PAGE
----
What better way to spend the last few weeks of term than get a whole class band going!

In the run up to the winter holidays, Caitlin and Rebecca from the Figurenotes team spent three weeks at Prestonfield Primary School with the Primary 4 class. Focusing on rhythm and composition, we played and created music as a whole class band using Figurenotes. We were lucky enough to have great connections with the school beforehand, so we could ask for song suggestions from the class prior to the project starting. This created a sense of ownership for the pupils from the off.

Prestonfield Primary is a local school to Figurenotes HQ, in the heart of Craigmillar, Edinburgh. The building is as beautiful as the ethos there.

Vision: Prestonfield Primary School is an inclusive community of committed learners where we all belong.

Values: We are Kind, We are Responsible, We are Ambitious

Aims: By building friendship, communication and resilience we offer a nurturing environment where our community plays, learns and grows together.

Here’s a run down of what we got up to:

Rhythm Week

Our first session was an introduction to Figurenotes rhythm. We used a tried and tested rhythm canon with body percussion to kick us off. Anyone who has done some training with us will know the rhythm canon well. It makes a great wam up! You can find it on our Figurenotes Music Hub.

We tweaked the rhythm canon to work with one of the chosen songs – Shotgun by George Ezra. This meant we could carry the rhythm work straight through the lesson.

By the end of the canon, the whole class had the colours and the rhythms down. We could then introduce a mixture of chime bars, keyboards, hand percussion, and digital instruments on tablets to play our song.

Two school children, one blonde, one with dark hair, facing each other playing wooden maracas and smiling at a school desk.

Sustain Week

Next session, we started by revisiting the rhythm canon. We tweaked the canon yet again to marry the song for this week, focusing on sustaining notes for two beats or more. Figurenotes notation is great for this, because the note is as long as it looks. The literal nature of the rhythmic notation makes it much easier to understand – the longer notes are longer on the page.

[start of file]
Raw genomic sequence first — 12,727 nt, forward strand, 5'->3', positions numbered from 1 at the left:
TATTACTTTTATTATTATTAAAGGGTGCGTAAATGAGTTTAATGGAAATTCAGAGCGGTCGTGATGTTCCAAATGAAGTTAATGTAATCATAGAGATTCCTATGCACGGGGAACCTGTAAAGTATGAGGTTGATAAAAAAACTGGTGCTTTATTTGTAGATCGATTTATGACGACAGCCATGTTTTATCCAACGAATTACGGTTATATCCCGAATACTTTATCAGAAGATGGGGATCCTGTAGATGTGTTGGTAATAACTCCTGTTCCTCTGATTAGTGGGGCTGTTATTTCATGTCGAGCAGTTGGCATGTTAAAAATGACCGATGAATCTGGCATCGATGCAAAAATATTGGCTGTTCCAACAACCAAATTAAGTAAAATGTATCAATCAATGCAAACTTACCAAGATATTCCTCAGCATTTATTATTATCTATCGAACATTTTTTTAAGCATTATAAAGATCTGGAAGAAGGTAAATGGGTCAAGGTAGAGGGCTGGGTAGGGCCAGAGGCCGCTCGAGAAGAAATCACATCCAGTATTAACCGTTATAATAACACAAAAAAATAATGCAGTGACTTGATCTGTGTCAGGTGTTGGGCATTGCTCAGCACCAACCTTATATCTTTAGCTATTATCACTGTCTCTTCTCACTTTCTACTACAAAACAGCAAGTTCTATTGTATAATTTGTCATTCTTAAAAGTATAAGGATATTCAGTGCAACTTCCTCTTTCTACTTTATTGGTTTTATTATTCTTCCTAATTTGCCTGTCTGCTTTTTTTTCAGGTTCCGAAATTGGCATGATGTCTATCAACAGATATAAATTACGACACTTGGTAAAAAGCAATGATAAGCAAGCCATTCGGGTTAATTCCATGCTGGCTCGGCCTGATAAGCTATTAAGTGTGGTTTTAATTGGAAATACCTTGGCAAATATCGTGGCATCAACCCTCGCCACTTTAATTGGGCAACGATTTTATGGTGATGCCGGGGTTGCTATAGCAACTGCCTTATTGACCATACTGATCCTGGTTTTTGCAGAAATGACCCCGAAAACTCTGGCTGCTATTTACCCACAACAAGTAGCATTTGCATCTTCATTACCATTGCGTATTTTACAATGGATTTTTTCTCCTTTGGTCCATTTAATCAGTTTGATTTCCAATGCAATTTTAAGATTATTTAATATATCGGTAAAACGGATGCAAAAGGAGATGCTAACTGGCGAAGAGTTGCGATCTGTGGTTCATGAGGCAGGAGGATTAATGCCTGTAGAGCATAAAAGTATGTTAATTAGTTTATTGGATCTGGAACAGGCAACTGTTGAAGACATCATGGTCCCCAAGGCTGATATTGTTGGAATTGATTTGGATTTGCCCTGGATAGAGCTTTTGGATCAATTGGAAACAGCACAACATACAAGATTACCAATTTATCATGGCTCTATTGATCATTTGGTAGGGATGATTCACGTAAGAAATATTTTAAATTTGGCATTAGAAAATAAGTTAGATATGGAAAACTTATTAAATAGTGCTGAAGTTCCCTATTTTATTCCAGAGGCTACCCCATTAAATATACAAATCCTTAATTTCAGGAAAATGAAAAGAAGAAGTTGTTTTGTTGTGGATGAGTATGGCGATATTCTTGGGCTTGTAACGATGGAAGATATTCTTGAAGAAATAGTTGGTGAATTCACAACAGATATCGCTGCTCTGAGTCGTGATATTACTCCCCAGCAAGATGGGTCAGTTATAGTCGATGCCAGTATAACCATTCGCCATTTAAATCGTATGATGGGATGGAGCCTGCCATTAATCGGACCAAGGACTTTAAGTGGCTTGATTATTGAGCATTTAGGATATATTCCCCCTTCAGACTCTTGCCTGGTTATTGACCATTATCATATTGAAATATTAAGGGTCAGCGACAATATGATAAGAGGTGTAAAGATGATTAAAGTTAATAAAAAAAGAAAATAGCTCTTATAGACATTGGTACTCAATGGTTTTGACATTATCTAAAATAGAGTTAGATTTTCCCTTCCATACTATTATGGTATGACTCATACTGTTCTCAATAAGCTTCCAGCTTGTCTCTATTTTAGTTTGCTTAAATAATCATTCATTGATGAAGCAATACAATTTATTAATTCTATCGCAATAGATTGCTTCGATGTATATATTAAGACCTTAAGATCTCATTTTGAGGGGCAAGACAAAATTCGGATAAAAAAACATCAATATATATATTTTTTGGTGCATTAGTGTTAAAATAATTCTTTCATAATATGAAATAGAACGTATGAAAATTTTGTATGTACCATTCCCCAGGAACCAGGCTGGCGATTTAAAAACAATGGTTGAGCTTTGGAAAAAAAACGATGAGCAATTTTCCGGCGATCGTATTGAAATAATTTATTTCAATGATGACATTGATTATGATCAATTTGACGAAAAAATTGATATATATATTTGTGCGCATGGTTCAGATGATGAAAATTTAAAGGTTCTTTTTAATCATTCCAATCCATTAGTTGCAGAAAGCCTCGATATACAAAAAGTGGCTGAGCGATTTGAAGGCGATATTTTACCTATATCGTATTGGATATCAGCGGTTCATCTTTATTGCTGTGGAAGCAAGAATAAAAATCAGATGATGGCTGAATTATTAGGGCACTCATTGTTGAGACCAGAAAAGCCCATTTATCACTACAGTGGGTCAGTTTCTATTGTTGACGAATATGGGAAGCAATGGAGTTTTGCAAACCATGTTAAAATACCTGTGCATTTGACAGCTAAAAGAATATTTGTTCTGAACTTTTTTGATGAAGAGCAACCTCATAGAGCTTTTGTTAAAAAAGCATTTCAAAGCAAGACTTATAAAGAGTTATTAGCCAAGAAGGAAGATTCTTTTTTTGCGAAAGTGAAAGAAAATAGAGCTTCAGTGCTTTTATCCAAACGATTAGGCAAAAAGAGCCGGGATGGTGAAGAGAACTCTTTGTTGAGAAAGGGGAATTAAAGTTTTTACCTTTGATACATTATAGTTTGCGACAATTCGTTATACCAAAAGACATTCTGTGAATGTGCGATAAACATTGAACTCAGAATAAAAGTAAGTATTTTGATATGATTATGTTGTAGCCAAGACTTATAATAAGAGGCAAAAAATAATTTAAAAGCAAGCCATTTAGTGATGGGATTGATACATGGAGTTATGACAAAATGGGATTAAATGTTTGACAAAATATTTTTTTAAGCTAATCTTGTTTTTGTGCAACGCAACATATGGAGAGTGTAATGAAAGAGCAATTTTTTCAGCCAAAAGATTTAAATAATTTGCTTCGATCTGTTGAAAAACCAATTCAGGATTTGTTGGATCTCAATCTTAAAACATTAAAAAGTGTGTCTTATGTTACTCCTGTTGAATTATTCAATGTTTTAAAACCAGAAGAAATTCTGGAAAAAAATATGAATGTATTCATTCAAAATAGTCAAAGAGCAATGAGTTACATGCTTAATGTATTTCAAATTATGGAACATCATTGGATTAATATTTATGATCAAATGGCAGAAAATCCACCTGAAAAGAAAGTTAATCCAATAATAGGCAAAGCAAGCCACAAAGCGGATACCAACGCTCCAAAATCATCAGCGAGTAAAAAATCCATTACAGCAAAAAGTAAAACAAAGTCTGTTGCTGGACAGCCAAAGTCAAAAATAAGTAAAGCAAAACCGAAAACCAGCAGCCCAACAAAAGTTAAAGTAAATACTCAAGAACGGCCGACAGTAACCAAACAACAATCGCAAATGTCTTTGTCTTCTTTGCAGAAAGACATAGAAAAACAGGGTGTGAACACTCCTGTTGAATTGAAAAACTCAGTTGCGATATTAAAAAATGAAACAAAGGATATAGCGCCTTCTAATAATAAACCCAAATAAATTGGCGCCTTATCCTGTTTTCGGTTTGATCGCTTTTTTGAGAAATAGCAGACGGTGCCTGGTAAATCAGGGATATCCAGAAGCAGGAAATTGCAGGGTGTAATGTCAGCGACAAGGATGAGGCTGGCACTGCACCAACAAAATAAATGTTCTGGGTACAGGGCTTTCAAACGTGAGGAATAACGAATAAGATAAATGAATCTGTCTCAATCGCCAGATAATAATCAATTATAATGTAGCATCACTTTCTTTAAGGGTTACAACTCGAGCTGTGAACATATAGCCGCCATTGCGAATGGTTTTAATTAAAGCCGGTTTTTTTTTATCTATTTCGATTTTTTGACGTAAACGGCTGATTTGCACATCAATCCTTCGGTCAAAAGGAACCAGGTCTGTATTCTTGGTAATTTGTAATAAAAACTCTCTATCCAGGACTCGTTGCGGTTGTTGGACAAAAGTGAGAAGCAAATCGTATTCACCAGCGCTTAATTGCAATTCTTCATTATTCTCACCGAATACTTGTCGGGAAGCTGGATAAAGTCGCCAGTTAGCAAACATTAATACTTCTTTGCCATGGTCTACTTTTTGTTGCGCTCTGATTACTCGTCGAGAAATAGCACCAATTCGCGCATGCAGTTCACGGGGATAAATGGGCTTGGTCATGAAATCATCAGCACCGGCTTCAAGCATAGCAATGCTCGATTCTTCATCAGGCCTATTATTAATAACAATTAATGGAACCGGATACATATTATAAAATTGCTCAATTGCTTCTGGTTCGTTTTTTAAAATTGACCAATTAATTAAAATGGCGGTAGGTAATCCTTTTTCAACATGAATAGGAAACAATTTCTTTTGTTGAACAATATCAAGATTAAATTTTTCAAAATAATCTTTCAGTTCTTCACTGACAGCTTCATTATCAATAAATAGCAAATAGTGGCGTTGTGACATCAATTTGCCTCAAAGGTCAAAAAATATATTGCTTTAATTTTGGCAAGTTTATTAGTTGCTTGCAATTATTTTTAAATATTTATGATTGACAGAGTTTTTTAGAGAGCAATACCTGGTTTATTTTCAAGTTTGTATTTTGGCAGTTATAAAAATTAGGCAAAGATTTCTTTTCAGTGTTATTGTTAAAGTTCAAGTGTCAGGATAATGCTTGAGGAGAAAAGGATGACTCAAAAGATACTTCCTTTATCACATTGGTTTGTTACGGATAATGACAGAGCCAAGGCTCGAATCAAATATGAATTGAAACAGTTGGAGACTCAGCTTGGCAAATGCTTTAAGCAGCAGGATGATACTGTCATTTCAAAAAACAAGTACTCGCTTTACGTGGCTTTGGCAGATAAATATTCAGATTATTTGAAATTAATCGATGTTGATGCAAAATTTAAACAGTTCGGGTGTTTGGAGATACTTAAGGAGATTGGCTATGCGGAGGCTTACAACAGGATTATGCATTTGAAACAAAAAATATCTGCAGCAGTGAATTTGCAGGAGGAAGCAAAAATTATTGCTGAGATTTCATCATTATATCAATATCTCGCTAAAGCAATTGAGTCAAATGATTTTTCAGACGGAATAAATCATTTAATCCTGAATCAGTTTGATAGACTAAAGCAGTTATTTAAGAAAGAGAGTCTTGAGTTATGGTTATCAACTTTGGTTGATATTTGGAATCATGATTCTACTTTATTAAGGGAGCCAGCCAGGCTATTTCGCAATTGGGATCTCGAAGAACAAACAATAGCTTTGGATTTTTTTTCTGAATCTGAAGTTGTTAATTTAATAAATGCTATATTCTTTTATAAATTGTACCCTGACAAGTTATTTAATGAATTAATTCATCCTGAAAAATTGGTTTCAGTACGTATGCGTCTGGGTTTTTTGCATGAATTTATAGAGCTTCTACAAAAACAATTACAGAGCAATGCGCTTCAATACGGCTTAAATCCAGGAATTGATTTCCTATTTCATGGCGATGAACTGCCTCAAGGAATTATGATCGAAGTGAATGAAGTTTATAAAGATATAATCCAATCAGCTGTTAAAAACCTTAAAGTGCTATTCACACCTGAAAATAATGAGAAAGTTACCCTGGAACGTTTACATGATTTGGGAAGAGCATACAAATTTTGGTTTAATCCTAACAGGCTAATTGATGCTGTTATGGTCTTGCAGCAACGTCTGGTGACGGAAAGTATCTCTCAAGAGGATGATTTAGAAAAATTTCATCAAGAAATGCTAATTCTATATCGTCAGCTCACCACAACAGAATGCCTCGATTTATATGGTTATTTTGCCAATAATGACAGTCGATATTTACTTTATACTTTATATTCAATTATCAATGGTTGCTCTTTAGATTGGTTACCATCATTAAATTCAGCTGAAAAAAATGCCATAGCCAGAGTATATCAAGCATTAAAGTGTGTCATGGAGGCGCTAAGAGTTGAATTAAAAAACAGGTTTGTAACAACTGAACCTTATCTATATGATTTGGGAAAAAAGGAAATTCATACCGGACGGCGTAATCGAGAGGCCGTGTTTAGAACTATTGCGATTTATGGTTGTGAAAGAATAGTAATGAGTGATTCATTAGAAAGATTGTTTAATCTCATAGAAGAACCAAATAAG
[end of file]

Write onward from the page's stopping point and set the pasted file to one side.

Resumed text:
Once we had the canon down, we jumped into playing As it Was by Harry Styles. There was so much fun to be had by swapping instruments around, so everyone could have a go at each one. The class were amazing! They had a solid sense of rhythm, pulse, and bags of energy.

The back of a school child's head, brunette hair, playing a keyboard with colourful notation on a score in front of them. Teachers hand visible aiding the young person by pointing at the colourful score.

Composition Week

For our last session we wanted to create a huge piece together that was all ours. We showed some pieces of art that contained Figurenotes colours. You can easily find images to use in various online galleries available for free.

Once we had our images up, we first asked for volunteers to be the ‘Director’. Each volunteer used the image as a score, pointing at a colour and expressing how they would like it to be played. For example, going fast or slow. This was a wonderful way to allow ownership over the piece.

Finally, we all took the lead from Caitlin. She began with a picture of a bird projected in the classroom. She used her physicality to show the bird waking up, taking flight, finding berries, landing, and going to sleep.

The class was so responsive. The sound was enormous and vibrant, followed the storyline, and everyone worked so well together.

Classroom scene from a corner with students playing chime bars at tables with scores of colourful notation in front of them and a teacher in the middle of the classroom directing.

We had such a great time. The class were lovely and even drew us some pictures to say thank you.

If you would like a short Figurenotes project for your class, get in touch at Figurenotes@DrakeMusicScotland.org


Your Cart